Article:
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Dominican Republic Attractions and Things to See

The Dominican Republic is located on the island of Hispaniola, that is part of the Greater Antilles archipelago in the Caribbean Sea, and opposite the country of Haiti, that occupies the western third of the island, and thus one of the two Caribbean islands that are shared by two countries. In population and area, the Dominican Republic is the second biggest Caribbean nation, after Cuba, with 18,704 square miles of land mass and an estimated 10 million people living there. It would be inhabited by the Tainos during the 7th century, and reached by Christopher Columbus in 1492, the site of the first permanent European settlement in the Americas, which would become Santo Domingo, the nation's capital and Spain's first capital in the New World. The city of Santo Domingo, many of the new world's first stand, that include the first university, castle and cathedral, with these last two in the Ciudad Colonial area that is now a UNESCO World Heritage Site. The country would continue to be under Spanish rule for three centuries, with Haitian and French interludes, but become independent in 1821, and then quickly taken over by Haiti. Winning the Dominican War of Independence in 1844, the citizens would endure internal strife, and then a short return to Spanish rule, for the ensuing 72 years. Then, in 1912, the United States would occupy it until 1924, with it would enjoy a six year period of prosperity and calm during Horacio Vasquez Lajara, that would then be followed by the dictatorship of Rafael Leonidas Trujillo Molina until 1961. The US would lead an intervention after the civil war of 1965, that would be followed by the authoritarian rule of Joaquin Balaguer, from 1966 to 1978, and since that period has continued to head towards representative democracy, with Leonel Fernandez leading it since 1996.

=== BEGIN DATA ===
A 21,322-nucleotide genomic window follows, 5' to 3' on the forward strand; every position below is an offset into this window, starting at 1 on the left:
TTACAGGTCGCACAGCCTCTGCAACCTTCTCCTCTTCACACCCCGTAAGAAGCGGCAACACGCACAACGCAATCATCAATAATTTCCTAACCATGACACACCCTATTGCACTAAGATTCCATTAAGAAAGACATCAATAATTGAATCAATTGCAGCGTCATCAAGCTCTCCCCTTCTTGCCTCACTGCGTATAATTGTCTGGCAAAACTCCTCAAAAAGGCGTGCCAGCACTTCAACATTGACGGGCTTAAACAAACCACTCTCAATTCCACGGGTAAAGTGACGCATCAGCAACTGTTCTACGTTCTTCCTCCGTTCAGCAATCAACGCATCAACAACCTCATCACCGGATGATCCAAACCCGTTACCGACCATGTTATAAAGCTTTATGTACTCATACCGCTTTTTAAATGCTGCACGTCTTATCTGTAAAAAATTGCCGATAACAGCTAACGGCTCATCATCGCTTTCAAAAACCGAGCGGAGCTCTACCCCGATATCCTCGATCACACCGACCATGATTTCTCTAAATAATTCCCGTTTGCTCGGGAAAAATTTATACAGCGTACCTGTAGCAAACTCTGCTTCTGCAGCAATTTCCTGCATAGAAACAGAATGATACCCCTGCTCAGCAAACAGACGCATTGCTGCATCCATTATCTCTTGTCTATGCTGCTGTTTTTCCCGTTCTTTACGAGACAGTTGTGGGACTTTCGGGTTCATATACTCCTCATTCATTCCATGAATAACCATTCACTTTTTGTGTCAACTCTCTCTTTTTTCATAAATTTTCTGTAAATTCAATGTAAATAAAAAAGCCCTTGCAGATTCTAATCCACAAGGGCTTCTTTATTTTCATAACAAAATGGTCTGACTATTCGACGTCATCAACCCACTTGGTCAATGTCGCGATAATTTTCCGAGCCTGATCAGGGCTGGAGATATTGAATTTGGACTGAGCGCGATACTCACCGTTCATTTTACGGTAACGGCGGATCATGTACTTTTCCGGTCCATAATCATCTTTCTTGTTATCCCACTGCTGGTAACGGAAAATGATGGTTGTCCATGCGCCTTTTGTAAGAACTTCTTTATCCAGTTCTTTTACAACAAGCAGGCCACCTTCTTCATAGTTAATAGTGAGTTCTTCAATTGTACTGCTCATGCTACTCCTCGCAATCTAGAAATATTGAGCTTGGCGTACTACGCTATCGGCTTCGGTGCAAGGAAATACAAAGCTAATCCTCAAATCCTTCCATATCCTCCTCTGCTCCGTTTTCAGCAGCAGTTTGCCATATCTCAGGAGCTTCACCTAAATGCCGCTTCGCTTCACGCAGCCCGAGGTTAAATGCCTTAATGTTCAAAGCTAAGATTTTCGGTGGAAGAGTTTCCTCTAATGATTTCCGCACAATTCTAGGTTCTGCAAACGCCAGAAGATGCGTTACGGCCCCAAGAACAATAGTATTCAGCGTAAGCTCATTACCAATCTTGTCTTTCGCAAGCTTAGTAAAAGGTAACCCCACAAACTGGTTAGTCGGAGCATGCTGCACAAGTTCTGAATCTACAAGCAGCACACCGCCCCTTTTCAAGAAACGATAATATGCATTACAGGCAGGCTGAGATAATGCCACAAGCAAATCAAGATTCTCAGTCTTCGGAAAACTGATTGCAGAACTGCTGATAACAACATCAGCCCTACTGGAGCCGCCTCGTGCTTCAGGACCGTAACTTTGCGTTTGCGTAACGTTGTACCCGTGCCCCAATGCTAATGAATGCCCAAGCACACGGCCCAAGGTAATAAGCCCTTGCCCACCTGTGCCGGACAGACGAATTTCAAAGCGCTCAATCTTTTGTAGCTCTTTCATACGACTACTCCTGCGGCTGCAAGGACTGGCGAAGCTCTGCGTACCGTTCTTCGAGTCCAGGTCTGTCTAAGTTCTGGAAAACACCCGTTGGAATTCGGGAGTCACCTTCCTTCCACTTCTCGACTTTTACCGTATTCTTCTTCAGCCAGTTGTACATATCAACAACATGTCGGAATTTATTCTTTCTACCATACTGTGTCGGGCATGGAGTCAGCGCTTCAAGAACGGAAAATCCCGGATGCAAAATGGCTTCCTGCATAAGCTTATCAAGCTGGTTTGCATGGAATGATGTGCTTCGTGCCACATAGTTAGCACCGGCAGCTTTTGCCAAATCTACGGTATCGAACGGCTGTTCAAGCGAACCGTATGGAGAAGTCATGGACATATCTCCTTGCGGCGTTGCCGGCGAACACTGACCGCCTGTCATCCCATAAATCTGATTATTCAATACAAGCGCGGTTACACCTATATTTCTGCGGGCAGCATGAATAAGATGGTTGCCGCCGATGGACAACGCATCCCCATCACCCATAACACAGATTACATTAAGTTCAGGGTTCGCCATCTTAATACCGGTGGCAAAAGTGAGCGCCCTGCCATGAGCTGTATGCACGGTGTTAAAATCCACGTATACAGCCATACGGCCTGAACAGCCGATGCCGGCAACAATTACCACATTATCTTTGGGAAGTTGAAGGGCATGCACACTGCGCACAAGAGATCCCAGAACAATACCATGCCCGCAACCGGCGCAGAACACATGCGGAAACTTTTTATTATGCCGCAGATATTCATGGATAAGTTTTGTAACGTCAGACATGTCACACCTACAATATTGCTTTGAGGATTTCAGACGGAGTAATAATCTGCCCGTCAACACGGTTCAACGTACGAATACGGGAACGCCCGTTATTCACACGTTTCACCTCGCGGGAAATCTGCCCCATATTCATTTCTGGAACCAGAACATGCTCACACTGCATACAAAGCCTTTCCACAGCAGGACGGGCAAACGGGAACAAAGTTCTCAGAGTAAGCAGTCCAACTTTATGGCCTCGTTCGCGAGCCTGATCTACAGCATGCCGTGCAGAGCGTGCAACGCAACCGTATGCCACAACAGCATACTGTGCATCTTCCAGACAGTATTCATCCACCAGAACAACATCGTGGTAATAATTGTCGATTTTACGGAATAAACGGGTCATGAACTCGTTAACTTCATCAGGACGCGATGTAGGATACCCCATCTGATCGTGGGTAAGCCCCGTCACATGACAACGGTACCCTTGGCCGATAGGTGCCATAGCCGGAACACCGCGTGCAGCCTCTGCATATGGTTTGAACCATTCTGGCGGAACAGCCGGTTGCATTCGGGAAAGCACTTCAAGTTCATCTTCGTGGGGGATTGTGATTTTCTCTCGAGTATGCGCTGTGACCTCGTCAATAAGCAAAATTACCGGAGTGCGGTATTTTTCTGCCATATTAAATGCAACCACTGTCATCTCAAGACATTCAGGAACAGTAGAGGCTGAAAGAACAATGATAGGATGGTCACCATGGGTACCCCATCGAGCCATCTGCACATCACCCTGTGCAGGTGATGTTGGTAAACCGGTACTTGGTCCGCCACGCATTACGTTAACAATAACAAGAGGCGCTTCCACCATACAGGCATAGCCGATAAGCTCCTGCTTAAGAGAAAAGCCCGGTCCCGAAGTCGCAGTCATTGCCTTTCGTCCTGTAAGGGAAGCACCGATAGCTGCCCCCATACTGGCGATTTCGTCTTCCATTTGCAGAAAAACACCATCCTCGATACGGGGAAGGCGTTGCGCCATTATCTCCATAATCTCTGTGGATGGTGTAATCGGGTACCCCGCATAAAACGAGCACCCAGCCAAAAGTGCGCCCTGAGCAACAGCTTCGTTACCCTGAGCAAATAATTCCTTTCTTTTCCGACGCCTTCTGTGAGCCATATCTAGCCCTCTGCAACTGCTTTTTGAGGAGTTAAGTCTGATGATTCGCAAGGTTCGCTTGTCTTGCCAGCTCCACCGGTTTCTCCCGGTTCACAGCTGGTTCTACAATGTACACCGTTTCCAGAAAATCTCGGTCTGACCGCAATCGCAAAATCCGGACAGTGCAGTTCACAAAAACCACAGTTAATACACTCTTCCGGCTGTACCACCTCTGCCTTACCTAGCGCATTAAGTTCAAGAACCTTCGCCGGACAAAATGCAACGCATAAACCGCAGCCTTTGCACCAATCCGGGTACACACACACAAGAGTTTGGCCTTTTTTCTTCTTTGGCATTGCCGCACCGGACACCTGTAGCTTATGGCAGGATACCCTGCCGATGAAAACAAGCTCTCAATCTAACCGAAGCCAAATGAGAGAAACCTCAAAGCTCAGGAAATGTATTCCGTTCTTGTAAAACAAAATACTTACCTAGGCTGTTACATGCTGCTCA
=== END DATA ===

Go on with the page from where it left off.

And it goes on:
It has become the Caribbean's biggest tourist destination, with the nation's year-round golf courses attracting many visitors, along with its excellent landscape that includes the Caribbean's highest mountain, Pico Duarte, and Lake Enriquillo, the Caribbean's' biggest lake and lowest elevation. It contains a magnificent biodiversity, with music and sports very important to the people; and merangue the national dance and song, and baseball the national sport.

The culture and people of this great land is similar to its neighbors, that is a mix of cultures of the Spanish colonists, Taino natives and African slaves, that has become prominent in their religion, music, family structure and food. The typical cuisine is much like other Latin American countries, although the names of the dishes are different, with breakfast consisting of eggs and mangu, which is mashed boiled plantains, a particular dish that the country shares with Puerto Rico and Cuba. For the healthier styles, mangu is accompanied by deep fried meat, like Dominican salami and/or cheese. Lunch is the main meal of the day, and the most important that consists of rice, meat, beans and a side salad; with La Bandera or the flag is the favorite dish for lunch that had red bean and white rice, meat and a side salad. Sancocho is a stew made with seven varieties of meat.

As tourism grows, and more structures built, it is starting to fuel their economic growth, and its ecotourism is growing as well.  The country has many interesting and exciting attractions that include ecotours, sea excursions, horseback riding, massage therapy, scuba diving, waterfalls, kiteboarding, cigar factory, tours of magnificent sights and places, beaches, golf courses and nature tours. There are many things to do and keep you and your family busy for weeks, with great nightclubs and cafes for your evening hours that will send you to bed completely relaxed and exhausted.